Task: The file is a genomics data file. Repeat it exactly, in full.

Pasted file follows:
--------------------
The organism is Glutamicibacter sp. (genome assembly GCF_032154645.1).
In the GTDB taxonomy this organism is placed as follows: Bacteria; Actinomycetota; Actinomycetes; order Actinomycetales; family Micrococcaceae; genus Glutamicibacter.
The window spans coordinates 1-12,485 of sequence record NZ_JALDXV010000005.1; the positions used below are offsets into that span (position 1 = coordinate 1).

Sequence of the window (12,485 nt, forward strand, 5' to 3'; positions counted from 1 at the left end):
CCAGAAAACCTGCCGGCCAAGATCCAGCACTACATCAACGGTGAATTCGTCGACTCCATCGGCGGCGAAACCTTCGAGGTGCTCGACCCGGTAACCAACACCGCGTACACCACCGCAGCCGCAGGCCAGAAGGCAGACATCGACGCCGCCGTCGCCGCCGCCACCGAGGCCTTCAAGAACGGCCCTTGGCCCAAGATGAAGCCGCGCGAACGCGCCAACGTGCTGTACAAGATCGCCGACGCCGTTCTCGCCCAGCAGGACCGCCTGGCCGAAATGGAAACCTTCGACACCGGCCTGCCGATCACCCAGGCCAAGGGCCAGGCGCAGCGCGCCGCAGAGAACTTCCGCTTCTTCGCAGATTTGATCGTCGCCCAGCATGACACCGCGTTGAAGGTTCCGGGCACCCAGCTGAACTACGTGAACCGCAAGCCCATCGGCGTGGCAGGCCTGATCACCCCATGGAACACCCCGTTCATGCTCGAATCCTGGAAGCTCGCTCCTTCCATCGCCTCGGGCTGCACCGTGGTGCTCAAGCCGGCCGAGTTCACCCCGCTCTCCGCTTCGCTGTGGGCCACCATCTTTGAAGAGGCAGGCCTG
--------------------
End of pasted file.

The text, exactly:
The organism is Glutamicibacter sp. (genome assembly GCF_032154645.1).
In the GTDB taxonomy this organism is placed as follows: Bacteria; Actinomycetota; Actinomycetes; order Actinomycetales; family Micrococcaceae; genus Glutamicibacter.
The window spans coordinates 1-12,485 of sequence record NZ_JALDXV010000005.1; the positions used below are offsets into that span (position 1 = coordinate 1).

Sequence of the window (12,485 nt, forward strand, 5' to 3'; positions counted from 1 at the left end):
CCAGAAAACCTGCCGGCCAAGATCCAGCACTACATCAACGGTGAATTCGTCGACTCCATCGGCGGCGAAACCTTCGAGGTGCTCGACCCGGTAACCAACACCGCGTACACCACCGCAGCCGCAGGCCAGAAGGCAGACATCGACGCCGCCGTCGCCGCCGCCACCGAGGCCTTCAAGAACGGCCCTTGGCCCAAGATGAAGCCGCGCGAACGCGCCAACGTGCTGTACAAGATCGCCGACGCCGTTCTCGCCCAGCAGGACCGCCTGGCCGAAATGGAAACCTTCGACACCGGCCTGCCGATCACCCAGGCCAAGGGCCAGGCGCAGCGCGCCGCAGAGAACTTCCGCTTCTTCGCAGATTTGATCGTCGCCCAGCATGACACCGCGTTGAAGGTTCCGGGCACCCAGCTGAACTACGTGAACCGCAAGCCCATCGGCGTGGCAGGCCTGATCACCCCATGGAACACCCCGTTCATGCTCGAATCCTGGAAGCTCGCTCCTTCCATCGCCTCGGGCTGCACCGTGGTGCTCAAGCCGGCCGAGTTCACCCCGCTCTCCGCTTCGCTGTGGGCCACCATCTTTGAAGAGGCAGGCCTG